The sweeping aerial shots of peaceful farmland and the image of a single fisher on the early morning still waters of a nearby lake may suggest a certain tranquility of the countryside in Unearth, but we know that things aren’t going to stay that way for long, not with a foreboding soundtrack and an evocative film title like that.
Eco–horror and body horror collide in this film from John C. Lyons and Dorota Swies, with untold horrors waiting to be unleashed just below the surface of dusty corn fields. Above ground, two farming families struggle to make ends meet; the Dolans dealing with the death of their patriarch and the Lomacks facing a loss in their business. Family members are drawn back to their homesteads to offer support and comfort, and to strategize a way into the future that won’t leave them destitute or debt-ridden.
The fate of the Dolans’ farm lies in the hands of its matriarch, Kathryn (played by Adrienne Barbeau). Kathryn is desperate to keep the family legacy alive by passing it down to her resistant and resentful granddaughter, Christina (Allison McAtee), a talented photographer whose work is infused with a love of the country life.
Meanwhile, neighbouring mechanic and single father, George Lomack (Marc Blucas), struggles with the loss of customers to a large auto repair chain, and with providing for a full household—two daughters and a newborn grandchild.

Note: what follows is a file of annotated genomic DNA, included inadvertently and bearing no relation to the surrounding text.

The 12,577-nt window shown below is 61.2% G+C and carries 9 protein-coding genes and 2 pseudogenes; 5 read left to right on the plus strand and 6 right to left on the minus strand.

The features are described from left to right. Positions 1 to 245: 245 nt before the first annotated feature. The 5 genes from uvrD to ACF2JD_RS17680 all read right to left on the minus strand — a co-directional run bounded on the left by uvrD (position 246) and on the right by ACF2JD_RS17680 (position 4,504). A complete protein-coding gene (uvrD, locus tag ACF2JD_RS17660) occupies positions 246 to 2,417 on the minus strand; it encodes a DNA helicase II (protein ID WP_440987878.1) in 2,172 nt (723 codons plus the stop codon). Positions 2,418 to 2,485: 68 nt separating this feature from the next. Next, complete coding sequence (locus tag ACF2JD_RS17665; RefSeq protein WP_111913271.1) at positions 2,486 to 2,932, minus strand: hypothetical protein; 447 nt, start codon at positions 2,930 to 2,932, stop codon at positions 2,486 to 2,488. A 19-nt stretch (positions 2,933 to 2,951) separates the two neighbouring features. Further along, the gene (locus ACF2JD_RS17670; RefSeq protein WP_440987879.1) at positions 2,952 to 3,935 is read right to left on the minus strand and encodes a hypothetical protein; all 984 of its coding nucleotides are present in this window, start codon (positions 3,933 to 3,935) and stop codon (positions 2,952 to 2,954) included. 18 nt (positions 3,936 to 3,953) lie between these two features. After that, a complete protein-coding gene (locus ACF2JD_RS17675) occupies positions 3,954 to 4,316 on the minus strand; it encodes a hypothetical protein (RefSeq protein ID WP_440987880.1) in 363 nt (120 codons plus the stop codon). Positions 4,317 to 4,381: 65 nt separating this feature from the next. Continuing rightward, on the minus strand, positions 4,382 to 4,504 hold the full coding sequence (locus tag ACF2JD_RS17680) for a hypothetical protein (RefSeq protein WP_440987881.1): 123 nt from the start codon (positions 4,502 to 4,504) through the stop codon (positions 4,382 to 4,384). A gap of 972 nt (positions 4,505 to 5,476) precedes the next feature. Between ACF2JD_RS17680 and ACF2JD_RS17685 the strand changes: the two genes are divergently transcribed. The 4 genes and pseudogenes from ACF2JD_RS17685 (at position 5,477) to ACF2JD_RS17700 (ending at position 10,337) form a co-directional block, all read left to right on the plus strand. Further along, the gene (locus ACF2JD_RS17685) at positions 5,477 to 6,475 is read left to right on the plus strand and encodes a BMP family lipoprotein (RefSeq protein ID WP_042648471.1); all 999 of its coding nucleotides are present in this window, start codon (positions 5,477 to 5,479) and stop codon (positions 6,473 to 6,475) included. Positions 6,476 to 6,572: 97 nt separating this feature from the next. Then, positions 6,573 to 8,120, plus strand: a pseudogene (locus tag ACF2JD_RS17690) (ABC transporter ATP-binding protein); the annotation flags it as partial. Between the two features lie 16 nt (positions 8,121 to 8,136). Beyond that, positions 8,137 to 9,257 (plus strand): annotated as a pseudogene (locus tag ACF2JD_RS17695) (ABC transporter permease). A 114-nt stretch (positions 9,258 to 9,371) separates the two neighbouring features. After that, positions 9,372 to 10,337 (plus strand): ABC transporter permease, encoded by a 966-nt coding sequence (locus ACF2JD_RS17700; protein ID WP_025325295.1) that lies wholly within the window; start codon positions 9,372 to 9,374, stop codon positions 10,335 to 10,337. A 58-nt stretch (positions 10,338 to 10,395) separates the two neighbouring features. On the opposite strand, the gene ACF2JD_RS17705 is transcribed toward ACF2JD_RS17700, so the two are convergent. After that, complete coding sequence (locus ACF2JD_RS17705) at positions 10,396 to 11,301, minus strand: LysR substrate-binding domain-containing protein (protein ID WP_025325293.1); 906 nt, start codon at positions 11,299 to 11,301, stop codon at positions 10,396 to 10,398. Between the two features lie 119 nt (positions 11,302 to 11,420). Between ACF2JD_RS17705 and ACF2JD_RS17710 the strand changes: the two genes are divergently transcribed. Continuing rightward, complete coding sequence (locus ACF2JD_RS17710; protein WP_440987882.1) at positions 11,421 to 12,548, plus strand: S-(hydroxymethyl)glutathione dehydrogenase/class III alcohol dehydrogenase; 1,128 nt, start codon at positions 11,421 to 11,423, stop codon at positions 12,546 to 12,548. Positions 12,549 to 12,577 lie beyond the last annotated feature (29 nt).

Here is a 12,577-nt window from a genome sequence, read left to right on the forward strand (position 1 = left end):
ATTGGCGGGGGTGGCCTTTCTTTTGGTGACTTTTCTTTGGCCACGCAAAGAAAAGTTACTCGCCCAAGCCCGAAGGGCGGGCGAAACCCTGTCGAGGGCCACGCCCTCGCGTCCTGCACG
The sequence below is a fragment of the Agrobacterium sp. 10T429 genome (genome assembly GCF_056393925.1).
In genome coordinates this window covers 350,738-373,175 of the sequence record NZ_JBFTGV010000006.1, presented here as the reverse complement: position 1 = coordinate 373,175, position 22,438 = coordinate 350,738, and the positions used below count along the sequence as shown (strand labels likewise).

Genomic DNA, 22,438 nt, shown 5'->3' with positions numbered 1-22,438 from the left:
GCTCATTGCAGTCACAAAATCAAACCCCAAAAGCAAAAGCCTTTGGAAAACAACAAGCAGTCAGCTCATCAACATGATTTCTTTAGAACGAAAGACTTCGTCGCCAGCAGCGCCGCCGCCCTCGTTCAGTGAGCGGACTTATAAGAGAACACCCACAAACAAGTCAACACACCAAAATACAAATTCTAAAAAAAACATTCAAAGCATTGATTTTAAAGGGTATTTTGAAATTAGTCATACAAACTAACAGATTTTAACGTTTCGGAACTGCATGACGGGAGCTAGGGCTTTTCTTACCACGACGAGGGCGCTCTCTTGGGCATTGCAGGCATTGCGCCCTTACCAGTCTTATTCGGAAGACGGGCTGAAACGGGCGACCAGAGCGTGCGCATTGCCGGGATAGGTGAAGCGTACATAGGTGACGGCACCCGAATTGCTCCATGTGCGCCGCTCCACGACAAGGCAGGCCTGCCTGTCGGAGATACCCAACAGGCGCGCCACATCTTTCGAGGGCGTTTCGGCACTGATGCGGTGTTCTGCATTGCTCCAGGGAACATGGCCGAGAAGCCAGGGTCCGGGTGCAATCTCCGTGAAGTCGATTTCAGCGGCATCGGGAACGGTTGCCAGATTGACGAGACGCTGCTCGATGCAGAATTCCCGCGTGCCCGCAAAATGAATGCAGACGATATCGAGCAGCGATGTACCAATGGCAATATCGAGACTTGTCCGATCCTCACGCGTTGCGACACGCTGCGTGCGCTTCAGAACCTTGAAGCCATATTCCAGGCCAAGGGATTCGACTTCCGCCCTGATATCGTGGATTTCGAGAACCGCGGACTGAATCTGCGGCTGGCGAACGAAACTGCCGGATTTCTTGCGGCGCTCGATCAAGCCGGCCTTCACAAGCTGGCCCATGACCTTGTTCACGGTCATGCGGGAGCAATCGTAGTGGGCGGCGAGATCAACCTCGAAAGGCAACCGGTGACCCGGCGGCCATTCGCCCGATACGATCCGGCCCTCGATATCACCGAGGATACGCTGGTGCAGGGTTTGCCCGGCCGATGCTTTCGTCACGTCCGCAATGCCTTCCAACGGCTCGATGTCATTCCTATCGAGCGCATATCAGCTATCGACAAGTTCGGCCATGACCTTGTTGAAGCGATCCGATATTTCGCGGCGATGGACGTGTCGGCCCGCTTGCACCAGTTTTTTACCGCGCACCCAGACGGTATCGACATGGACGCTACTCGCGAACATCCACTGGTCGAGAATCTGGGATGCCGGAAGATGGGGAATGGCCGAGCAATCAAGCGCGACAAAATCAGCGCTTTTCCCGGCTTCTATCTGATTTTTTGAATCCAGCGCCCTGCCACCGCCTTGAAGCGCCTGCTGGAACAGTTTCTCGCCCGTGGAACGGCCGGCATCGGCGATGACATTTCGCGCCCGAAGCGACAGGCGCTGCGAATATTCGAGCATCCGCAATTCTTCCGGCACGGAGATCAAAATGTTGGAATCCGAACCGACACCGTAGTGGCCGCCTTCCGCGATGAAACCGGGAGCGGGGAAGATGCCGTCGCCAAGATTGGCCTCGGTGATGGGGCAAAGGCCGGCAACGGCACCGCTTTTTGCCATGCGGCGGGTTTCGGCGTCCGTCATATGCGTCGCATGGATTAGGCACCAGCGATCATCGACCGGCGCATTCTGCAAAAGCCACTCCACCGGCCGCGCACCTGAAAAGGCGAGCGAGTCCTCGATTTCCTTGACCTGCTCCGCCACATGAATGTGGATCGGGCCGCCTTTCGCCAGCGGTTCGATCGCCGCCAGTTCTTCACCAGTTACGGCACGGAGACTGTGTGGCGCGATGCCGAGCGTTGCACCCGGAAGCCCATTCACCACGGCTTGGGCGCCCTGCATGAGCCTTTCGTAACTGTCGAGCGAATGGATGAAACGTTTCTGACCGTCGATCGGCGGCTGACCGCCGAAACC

Between clandestine encounters and a big fuel company breathing down their necks for their land, the two families become intertwined and tensions quickly rise with the increasing noise of the distant fracking in the back forty. It dredges up both family hostilities and, unbeknownst to them, a mysterious substance disturbed by the drilling, which seeps into their water supply and leaves us to witness some truly grotesque and gruesome displays that you won’t soon forget.
Strong performances all around from the cast and plenty of time dedicated to characterization allows us to emotionally invest in the family members, feeling the pain of their suffering and their exploitation at the hands of large corporations. With our own environmental crises upon us, Unearth hints at the devastating consequences of land destruction and harvesting at the cost of environmental and human lives. The insidious threat beneath them transforms familiar terrain into a terrifying new reality.
Score: 9 glasses of tainted water out of 10.
This film was reviewed as part of our coverage of Fantasia International Film Festival 2020.